Tips on Drafting Vendor Form Agreements

My practice is tilted towards representing licensees and customers who are looking to license software from established software vendors. As a result, I have reviewed countless vendor software license agreements, hosted software/SaaS agreements, service level agreements, and all the related forms and attachments that make up those transactions. However, I also occasionally represent vendors and have assisted in drafting the vendors' form agreements.

In this article, I'll share a few things I've learned on the way by observing these transactions from both sides of the negotiation table.

/1/ Get the Business Team Involved Early

Drafting any new agreement involves considering and including a long list of contract boilerplate language; for example, limitations of liability, warranties, the license grant, venue, and termination rights. Of course, these provisions are necessary to include in the final agreement, but the vendor business teams must also be involved in structuring the form agreement.

The software teams should be involved in provisions related to warranties or service levels involving system availability, any third-party embedded software that may require additional licenses or terms, requirements related to the customer's technical environment, and similar areas. The finance department may wish to have input on the term of the agreement, invoicing and payment terms, and even acceptance testing language. And certainly the sales team will wish to get involved to ensure the agreement contemplates what their customers are typically looking in an attempt to avoid later roadblocks or objections.

/2/ Structure the Agreement to Make it Flexible

The attorney drafting the form agreement must consider the lifecycle of a transaction, which may include proposal responses to RFPs, product demonstrations, customer due diligence, and a number of discussions between the vendor technical and sales teams and the customer representatives. And these discussions all probably take place before any in-house attorney is asked to get involved.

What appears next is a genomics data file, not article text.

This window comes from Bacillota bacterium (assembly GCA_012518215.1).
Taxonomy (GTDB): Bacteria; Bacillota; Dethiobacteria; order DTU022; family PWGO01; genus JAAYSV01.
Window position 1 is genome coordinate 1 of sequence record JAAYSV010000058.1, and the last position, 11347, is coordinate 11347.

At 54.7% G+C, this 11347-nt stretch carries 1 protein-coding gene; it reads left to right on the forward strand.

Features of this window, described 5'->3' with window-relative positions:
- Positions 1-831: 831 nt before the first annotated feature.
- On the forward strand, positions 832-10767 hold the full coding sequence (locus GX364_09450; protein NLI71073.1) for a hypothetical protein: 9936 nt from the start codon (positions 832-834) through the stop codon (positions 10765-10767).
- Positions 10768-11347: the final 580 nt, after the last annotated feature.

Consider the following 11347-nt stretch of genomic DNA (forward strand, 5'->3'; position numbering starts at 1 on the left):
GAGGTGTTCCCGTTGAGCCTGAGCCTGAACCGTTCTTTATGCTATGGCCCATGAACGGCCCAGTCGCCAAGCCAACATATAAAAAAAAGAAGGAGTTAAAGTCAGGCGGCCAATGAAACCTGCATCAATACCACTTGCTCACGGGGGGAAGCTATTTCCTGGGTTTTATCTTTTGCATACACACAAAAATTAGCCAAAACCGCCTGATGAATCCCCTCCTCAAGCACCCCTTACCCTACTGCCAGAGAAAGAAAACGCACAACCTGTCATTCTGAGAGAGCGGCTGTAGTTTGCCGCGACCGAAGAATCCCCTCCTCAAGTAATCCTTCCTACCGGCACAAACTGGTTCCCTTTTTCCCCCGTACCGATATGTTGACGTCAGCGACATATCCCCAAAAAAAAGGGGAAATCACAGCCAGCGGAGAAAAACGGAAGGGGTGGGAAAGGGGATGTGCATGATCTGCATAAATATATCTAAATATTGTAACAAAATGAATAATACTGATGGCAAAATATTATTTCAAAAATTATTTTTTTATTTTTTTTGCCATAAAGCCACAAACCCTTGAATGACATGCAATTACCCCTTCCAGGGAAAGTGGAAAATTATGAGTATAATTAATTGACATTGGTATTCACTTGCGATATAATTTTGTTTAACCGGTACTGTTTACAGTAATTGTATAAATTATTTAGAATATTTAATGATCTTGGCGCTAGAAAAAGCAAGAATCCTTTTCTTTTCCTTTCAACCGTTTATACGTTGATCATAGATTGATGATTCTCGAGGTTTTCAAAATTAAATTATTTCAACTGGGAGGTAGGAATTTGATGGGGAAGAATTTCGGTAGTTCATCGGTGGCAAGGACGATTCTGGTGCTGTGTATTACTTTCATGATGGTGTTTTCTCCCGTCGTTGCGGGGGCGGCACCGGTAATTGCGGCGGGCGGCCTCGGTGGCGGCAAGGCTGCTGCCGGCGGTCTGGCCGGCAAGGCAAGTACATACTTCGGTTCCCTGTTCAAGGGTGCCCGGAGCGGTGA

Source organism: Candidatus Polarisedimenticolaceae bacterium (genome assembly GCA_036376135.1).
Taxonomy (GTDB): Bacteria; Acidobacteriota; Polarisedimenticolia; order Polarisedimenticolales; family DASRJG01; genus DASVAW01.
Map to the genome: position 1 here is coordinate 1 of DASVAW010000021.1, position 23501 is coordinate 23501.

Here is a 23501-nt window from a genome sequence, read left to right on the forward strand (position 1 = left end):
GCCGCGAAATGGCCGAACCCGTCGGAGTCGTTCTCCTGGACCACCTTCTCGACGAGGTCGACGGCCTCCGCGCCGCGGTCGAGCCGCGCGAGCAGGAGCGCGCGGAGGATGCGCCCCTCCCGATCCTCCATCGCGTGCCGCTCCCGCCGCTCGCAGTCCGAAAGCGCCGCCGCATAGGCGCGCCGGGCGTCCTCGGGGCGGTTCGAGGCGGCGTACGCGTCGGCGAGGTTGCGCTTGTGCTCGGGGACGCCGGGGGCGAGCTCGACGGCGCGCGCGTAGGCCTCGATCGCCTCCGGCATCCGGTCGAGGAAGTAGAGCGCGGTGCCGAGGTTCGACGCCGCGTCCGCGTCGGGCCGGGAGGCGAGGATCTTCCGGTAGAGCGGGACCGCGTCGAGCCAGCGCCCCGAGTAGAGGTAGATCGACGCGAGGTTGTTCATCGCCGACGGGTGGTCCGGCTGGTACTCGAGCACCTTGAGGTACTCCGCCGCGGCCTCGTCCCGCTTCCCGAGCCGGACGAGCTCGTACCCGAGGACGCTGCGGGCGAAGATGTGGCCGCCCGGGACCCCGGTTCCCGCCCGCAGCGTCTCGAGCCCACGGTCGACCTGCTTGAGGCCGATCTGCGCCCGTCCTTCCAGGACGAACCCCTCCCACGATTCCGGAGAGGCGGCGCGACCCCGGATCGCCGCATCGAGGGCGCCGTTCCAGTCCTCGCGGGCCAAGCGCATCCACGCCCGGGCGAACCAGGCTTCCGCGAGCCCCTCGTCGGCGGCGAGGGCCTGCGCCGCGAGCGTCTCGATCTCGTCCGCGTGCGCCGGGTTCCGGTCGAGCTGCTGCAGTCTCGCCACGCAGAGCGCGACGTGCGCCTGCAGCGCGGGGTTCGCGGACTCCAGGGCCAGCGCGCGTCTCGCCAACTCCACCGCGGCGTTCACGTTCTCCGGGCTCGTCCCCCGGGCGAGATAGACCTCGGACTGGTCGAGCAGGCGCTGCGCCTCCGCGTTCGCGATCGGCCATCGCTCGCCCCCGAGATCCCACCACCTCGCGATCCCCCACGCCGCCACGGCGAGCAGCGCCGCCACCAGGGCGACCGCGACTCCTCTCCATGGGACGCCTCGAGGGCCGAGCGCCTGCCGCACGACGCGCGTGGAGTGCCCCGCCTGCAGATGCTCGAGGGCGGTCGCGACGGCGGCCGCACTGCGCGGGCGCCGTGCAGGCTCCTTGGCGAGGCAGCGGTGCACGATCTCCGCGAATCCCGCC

One way to stay out of the way of the early deal negotiations is to provide the business teams with a flexible contract that gives them certain freedoms to change the agreement to reflect the unique transaction being considered. Putting a legal document in front of the customer early in the process may also bog down or sidetrack the process. Instead, consider structuring the main body of the agreement to contemplate some of the different requirements that may come from the customer and keep the business terms segregated into the exhibits. With the negotiable items like contract term, license scope, pricing over time, and delivery schedule all contained in the exhibits, the vendor and customer teams can work together to structure the agreed transaction details before needing to get involved in the details of the main body of the agreement.

/3/ Consider How "Aggressive" the Agreement Should Be

Another area that will involve discussions with the business and sales teams is how aggressive the vendor wishes to make the agreement. This will depend greatly on the negotiation strength of the vendor, the willingness of the legal and sales teams to support what may be a longer negotiation, and the generally view within the market for strict contract language.

If the vendor has a strong position in the market and an established reputation, they may be able to present a very aggressive agreement and hold firm during negotiation, allowing little change. On the other hand, sophisticated customers will consider the contract provisions as part of the overall evaluation of the vendor solution and, if there are other viable options to the vendor's software in the marketplace, an overly aggressive form contract may make the customer consider the relationship with the vendor a "non starter" and move to friendlier pastures.

/4/ Position the Document for Negotiation

The other side of the equation when considering how aggressive to draft the form agreement is to look forward to future negotiations involving the document and consider how the business would like those to play out. Obviously, an overly aggressive agreement will require additional negotiation time from the business, sales, and legal teams. Another approach is to consider drafting a document that is generally fair to both parties with the hope of positioning it in that manner with the customer and fast-tracking the negotiation which will involve only a handful of issues. Of course, the risk in coming to the table with a balanced agreement is that the customer may still negotiate the agreement intensely which may lead to a long negotiation anyway or an agreement that now favors the customer over the vendor.

agreementsKenny Hoeschen